It does not follow that this grants an ethical reason - that is, a reason premised on the logic of the precept - to justify problematising pirated downloads.

To put it in a very uncouth way, I could not imagine the Buddha copyrighting his teachings, and considering them to be 'his' private intellectual property.

:anjali:

You sound like someone who's just trying to rationalize theft with clever arguments. In the end you're only fooling yourself.
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Re: Does illegal downloading violate the 2nd precept?

Postby Alex123 » Thu Mar 21, 2013 4:51 pm

Digity wrote:You sound like someone who's just trying to rationalize theft with clever arguments. In the end you're only fooling yourself.



It is questionable what counts as theft from Buddhist POV. Copying is not theft because it does not deprive someone of original copy. It is not like you sneaked in someone's house and took pieces of gold thus depriving that person of this tangible property.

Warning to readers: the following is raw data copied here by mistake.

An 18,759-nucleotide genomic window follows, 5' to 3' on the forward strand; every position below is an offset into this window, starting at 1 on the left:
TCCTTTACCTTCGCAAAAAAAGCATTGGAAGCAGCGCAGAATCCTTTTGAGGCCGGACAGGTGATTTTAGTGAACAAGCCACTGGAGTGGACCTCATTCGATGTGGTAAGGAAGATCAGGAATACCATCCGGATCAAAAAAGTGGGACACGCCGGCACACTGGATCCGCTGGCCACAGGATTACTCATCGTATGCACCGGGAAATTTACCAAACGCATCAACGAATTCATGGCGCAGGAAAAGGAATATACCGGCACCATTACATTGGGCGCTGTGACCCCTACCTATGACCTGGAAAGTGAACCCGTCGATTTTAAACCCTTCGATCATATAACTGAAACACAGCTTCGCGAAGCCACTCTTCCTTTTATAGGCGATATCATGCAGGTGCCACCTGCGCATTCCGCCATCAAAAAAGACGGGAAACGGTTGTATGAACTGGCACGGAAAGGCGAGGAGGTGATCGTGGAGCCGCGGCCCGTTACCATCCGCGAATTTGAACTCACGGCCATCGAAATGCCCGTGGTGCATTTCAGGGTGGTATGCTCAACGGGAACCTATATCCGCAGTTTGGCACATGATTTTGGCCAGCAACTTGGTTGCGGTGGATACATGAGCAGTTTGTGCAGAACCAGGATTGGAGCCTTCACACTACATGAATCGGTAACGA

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Re: Does illegal downloading violate the 2nd precept?

Postby LonesomeYogurt » Thu Mar 21, 2013 5:06 pm

It should be pointed out that the second precept is actually "I undertake the precept to refrain from taking what is not freely given," not "I undertake the precept to refrain from stealing" or "I undertake the precept to refrain from taking another's property." Just a point in this discussion.
Gain and loss, status and disgrace,
censure and praise, pleasure and pain:
these conditions among human beings are inconstant,
impermanent, subject to change.

Knowing this, the wise person, mindful,
ponders these changing conditions.
Desirable things don’t charm the mind,